MANCHESTER, MO (KTVI)–Manchester is the latest St. Louis area municipality to consider an ordinance requiring a prescription to buy cold medicines containing pseudoephedrine. Pseudoephedrine is also a key ingredient in making meth. But aldermen widely expected to vote Monday night on the issue, instead deferred action on a proposed ordinance.
The board’s Monday meeting turned into a debate over the issue.
Franklin County Sheriff’s Department Sgt. Jason Grellner, widely considered the area’s foremost expert on the subject of meth production and how to stop it, was in Manchester pushing for lawmakers to approve the legislation.
“This is the heartland of meth labs,” he said in an interview prior to the meeting. “You are standing in ground zero. There are no greater amounts of meth labs in the world than in the Metropolitan St, Louis area.”
Grellner cited numerous statistics before the board about successes in fighting meth for areas who enacted laws requiring prescriptions for pseudoephedrine. He says the labs have been reduced by fifty percent and more in those municipalities.
“There’s nobody down there picketing the courthouses, going around the government centers with pitchforks and torches, wanting their pseudoephedrine back. They’re just very happy that they don’t have as many meth labs anymore.”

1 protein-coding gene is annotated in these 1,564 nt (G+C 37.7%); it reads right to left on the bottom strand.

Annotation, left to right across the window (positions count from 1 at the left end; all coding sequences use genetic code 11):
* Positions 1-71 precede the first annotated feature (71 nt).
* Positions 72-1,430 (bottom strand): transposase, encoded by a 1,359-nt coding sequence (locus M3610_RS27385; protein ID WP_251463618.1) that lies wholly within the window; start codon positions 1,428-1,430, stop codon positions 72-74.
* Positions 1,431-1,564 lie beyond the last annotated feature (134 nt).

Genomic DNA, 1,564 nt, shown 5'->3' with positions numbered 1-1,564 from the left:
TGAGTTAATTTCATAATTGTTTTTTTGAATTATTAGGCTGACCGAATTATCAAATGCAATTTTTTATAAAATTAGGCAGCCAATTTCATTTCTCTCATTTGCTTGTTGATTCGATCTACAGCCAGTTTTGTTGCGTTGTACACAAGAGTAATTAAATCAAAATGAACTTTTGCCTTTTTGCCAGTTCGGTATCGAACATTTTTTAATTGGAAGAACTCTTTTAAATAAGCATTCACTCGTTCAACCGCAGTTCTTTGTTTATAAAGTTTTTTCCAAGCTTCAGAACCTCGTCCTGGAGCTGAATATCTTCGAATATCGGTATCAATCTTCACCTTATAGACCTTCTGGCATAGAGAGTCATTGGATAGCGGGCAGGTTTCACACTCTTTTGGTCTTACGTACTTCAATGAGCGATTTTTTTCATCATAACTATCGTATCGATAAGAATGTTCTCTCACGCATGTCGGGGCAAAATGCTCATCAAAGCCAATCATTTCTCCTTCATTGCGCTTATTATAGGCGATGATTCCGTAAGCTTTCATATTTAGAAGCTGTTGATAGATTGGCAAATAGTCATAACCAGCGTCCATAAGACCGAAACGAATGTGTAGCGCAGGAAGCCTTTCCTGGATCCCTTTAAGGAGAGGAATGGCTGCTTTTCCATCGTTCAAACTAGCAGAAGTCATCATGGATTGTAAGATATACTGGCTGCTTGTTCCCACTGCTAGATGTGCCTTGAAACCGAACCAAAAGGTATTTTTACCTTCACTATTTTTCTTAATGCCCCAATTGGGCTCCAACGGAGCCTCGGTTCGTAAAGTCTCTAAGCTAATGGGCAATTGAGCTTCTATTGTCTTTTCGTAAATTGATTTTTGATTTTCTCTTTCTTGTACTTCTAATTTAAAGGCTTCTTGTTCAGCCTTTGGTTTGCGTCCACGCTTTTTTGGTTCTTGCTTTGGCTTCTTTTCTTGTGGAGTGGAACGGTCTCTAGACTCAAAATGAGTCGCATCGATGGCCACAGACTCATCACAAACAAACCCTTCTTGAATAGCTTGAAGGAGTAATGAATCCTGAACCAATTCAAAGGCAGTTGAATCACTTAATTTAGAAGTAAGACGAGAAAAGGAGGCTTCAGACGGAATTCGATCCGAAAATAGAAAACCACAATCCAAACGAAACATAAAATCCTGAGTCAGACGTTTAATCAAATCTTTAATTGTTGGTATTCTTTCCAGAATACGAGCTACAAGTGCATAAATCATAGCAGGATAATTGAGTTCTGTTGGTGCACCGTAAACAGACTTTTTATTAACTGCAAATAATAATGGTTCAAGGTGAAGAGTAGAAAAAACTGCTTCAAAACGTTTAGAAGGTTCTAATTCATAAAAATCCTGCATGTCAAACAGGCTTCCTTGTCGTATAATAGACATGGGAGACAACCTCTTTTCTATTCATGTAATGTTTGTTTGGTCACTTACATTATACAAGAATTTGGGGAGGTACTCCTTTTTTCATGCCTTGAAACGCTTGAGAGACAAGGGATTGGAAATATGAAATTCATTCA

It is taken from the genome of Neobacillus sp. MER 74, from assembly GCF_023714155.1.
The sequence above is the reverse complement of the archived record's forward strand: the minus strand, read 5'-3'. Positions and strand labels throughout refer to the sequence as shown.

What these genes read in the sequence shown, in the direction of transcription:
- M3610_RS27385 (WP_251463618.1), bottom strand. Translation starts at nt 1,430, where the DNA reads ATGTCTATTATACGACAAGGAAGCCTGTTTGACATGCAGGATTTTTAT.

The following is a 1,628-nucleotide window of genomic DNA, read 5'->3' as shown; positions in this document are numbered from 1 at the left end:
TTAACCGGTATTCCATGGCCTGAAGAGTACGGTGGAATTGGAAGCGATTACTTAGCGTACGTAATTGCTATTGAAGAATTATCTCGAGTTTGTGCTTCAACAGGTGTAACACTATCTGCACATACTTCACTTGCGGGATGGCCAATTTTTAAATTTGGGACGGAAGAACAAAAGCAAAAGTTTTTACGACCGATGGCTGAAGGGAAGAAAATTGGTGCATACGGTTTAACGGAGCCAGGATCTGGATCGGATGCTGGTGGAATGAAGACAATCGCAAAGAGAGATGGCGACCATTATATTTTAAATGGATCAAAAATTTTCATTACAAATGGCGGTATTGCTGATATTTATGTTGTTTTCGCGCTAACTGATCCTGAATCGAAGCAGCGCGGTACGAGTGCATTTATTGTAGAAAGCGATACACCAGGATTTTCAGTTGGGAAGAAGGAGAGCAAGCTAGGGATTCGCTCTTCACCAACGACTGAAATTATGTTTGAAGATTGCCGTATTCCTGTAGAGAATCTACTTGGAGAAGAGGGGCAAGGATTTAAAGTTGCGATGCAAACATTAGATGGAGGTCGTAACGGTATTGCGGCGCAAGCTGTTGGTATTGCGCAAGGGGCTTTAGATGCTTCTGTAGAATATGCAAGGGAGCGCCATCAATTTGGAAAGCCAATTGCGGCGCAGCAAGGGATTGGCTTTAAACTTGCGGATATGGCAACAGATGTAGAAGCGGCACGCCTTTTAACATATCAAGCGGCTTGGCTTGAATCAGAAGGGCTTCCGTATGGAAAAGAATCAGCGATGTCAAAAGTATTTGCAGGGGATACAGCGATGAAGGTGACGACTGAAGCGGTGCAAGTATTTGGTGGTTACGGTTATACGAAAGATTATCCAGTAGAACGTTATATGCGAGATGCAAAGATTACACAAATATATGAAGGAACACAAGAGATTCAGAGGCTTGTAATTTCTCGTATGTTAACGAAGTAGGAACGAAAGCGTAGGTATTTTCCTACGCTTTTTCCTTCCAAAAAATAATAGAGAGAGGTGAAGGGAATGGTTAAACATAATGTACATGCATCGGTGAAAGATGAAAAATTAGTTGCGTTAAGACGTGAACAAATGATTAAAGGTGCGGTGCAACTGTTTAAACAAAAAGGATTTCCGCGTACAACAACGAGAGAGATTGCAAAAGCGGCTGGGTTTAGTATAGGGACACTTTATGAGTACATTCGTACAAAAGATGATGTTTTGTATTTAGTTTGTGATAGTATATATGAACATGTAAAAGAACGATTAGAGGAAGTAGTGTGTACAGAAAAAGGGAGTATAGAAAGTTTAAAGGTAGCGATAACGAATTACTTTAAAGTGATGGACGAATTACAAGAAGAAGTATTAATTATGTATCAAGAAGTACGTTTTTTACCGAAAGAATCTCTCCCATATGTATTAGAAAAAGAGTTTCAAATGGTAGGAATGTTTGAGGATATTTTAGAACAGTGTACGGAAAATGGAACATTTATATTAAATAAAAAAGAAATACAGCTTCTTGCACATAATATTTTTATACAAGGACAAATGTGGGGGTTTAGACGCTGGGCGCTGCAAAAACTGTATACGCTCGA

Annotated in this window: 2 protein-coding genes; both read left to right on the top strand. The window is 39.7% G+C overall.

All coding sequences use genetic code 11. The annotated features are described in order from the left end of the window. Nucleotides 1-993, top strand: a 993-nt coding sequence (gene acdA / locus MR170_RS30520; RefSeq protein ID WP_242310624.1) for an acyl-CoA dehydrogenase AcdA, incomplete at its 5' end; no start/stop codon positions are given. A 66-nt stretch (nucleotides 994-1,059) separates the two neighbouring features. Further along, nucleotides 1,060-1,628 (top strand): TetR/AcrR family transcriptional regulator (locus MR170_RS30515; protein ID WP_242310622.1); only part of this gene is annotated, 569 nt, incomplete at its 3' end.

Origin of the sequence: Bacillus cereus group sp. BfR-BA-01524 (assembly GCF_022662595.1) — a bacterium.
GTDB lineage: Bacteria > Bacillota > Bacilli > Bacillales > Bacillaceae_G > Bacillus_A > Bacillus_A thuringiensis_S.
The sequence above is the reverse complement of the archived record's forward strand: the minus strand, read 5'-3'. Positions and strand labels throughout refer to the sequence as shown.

He also showed off a box of Zephrex-D, a new form of pseudoephedrine set to enter the market November 1st. This variation cannot be turned into meth. He says that availability eliminates any argument against restricting the type of pseudoephedrine meth makers are seeking.
“There is no inconvenience anymore. The inconvenience is to pharmaceutical industry who has made billions of dollars year after year off the backs of law enforcement, firefighters, and EMS personnel who have been fighting this for two decades.”
But aldermen in Manchester say they’ve been getting plenty of mail from constituents who don’t want the ordinance enacted.
A lobbyist for the Consumer Healthcare Products Association was on hand at the meeting, making the argument that the ordinance is overkill. He says it inconveniences law abiding citizens and really just moves the problem, not solving it.
“Whenever you pass a law within your borders, whatever that law is, there’s always going to be something outside that border,” Jim Gwiner told the board. “Whether it’s the Mississippi river crossing into Illinois or whatever that border happens to be.”
He says a tracking system keeping people from buying too much of the drug is already in place and sufficient, something Gellner vehemently disagrees with.
Area residents also worry about other unintended consequences.
“Have you factored the cost of a doctor’s visit for every person in the city of Manchester that has allergies that will be unable to obtain this drug or these drugs?” Terry Korpal asked board members.
A vote on the measure could come in two weeks.